Rickwood Caverns were discovered around the 1950s by a band of boy scouts and their leader, Eddie Rickles. Although the property itself had been known by locals as a graffiti hotspot. Rickles decided to develop the caves into a public attraction with a friend of his, Sonny Arwood. The two combined their names and dubbed the caverns “Rickwood Caverns.” The caverns opened in 1954, but the caverns were sold to the state of Alabama to become a state park.
Rickwood Caverns is home to 260-million-year-old limestone formations from the Mississippian period. The caves extend well over 200 feet below the earth. Rickwood Caverns is referred to as a “living cave” by geologists as there are still stalagmite, stalactite, and flowstone formations developing due to the mineral-rich water. Many unique rock formations can be seen such as natural bridges.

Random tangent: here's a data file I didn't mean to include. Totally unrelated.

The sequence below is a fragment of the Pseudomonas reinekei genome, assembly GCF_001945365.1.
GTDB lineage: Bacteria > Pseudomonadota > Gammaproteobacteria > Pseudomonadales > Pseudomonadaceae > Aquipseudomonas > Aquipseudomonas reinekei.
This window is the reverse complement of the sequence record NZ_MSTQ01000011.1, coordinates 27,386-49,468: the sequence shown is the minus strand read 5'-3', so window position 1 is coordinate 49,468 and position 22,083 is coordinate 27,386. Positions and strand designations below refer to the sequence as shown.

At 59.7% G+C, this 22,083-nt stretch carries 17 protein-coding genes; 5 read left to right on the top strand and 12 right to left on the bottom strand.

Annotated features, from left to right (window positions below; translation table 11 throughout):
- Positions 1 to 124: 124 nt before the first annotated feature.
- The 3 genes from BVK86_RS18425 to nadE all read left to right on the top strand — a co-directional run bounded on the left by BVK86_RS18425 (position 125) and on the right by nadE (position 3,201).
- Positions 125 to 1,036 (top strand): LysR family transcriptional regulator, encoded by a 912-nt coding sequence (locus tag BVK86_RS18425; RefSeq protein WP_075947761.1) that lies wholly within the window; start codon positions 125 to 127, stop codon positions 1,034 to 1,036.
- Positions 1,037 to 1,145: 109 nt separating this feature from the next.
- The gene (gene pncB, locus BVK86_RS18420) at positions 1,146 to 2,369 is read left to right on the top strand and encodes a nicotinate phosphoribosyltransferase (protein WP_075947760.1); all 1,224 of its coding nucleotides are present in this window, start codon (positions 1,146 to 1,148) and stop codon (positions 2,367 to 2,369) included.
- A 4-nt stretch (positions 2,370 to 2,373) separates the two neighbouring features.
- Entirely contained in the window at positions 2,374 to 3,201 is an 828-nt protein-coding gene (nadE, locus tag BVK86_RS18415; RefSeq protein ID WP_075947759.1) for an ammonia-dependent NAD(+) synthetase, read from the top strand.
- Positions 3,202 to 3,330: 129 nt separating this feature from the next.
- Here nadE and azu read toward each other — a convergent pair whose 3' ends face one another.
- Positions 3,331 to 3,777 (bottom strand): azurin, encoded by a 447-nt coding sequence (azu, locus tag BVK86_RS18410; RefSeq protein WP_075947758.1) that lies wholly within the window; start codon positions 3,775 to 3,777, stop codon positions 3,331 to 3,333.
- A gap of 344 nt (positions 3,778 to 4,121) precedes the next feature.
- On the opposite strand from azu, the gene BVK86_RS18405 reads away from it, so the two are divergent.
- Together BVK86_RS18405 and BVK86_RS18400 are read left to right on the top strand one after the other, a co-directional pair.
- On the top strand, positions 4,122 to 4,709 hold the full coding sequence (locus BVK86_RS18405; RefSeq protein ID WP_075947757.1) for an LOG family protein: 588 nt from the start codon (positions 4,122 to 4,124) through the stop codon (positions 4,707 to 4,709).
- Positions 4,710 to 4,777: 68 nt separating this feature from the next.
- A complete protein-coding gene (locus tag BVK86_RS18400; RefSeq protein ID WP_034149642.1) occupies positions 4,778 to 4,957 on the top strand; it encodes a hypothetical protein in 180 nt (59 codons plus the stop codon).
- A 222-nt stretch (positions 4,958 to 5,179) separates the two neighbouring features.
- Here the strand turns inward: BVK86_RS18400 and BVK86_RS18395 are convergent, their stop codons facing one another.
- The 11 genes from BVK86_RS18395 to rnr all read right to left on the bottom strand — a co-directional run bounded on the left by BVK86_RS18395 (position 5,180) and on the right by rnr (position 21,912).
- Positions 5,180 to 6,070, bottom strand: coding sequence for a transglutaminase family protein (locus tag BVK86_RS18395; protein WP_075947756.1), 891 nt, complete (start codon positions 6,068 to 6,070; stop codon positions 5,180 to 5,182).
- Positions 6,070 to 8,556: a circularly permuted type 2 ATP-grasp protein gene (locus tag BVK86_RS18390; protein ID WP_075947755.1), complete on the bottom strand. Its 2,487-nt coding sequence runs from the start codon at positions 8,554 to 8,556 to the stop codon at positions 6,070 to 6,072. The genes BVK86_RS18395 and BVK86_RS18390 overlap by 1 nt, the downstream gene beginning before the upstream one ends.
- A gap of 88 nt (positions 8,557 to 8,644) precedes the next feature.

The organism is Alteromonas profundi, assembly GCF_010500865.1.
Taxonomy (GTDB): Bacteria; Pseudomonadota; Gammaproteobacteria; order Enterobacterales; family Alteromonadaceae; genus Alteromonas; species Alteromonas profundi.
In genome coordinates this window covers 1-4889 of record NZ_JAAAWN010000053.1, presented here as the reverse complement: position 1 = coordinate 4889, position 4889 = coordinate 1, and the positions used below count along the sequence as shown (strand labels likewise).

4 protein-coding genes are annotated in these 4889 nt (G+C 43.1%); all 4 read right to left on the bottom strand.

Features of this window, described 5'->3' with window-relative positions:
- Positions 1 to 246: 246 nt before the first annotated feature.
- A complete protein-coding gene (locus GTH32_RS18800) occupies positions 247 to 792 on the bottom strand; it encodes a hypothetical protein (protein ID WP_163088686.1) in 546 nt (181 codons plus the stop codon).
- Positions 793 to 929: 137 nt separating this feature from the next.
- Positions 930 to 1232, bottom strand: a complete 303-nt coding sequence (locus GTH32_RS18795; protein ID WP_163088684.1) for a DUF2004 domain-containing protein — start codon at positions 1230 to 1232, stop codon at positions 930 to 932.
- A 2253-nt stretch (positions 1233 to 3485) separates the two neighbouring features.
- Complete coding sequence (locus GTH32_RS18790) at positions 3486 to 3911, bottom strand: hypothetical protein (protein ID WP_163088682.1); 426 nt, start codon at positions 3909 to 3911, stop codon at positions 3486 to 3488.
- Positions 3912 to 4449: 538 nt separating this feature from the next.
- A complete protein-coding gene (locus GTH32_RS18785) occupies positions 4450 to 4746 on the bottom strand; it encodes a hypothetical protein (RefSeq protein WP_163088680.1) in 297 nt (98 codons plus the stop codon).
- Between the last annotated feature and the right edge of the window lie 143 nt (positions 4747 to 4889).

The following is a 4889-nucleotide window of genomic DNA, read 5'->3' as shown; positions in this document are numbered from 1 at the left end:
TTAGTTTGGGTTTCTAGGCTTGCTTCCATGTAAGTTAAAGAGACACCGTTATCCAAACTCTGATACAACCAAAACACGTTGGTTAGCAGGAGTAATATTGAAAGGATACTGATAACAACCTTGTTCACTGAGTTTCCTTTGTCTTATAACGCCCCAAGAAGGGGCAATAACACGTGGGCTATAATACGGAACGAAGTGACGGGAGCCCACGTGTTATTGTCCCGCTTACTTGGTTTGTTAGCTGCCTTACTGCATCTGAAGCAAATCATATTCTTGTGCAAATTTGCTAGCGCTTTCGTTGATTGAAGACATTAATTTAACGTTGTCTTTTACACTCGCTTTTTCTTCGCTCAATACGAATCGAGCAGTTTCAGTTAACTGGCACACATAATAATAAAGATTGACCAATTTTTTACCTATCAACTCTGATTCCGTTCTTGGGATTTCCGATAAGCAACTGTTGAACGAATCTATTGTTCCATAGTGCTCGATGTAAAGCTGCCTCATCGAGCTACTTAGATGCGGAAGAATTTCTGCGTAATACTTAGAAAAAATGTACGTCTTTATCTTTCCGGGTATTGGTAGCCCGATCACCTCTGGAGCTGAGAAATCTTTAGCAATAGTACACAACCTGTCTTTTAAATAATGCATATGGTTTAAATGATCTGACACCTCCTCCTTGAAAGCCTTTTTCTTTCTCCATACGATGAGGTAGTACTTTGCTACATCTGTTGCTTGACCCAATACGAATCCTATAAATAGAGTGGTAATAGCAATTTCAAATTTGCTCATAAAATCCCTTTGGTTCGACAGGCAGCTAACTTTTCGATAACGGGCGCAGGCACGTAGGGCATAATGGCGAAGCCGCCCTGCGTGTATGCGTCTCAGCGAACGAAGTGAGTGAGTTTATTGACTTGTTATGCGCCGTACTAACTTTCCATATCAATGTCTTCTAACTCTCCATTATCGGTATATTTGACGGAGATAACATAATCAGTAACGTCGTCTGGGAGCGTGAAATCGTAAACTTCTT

The park provides an hour-long guided tour through passages that have walls covered in fossilized marine animals. During the tour, visitors can see the underground lake, strange animal-shaped limestone formations, an unused civil defense fallout shelter, and more. The cave is also home to an abundance of wildlife.
Know Before You Go
Reservations are strongly suggested by the park.